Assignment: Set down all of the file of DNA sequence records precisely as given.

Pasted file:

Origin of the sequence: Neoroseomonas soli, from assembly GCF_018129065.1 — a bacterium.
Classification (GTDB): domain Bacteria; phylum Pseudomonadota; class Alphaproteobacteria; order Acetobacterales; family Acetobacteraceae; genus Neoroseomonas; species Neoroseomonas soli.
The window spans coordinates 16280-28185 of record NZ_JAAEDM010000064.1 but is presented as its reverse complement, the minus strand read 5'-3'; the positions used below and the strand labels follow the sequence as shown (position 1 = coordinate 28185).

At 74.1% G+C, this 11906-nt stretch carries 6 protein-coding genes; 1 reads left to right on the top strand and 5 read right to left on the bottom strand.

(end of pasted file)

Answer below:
Origin of the sequence: Neoroseomonas soli, from assembly GCF_018129065.1 — a bacterium.
Classification (GTDB): domain Bacteria; phylum Pseudomonadota; class Alphaproteobacteria; order Acetobacterales; family Acetobacteraceae; genus Neoroseomonas; species Neoroseomonas soli.
The window spans coordinates 16280-28185 of record NZ_JAAEDM010000064.1 but is presented as its reverse complement, the minus strand read 5'-3'; the positions used below and the strand labels follow the sequence as shown (position 1 = coordinate 28185).

At 74.1% G+C, this 11906-nt stretch carries 6 protein-coding genes; 1 reads left to right on the top strand and 5 read right to left on the bottom strand.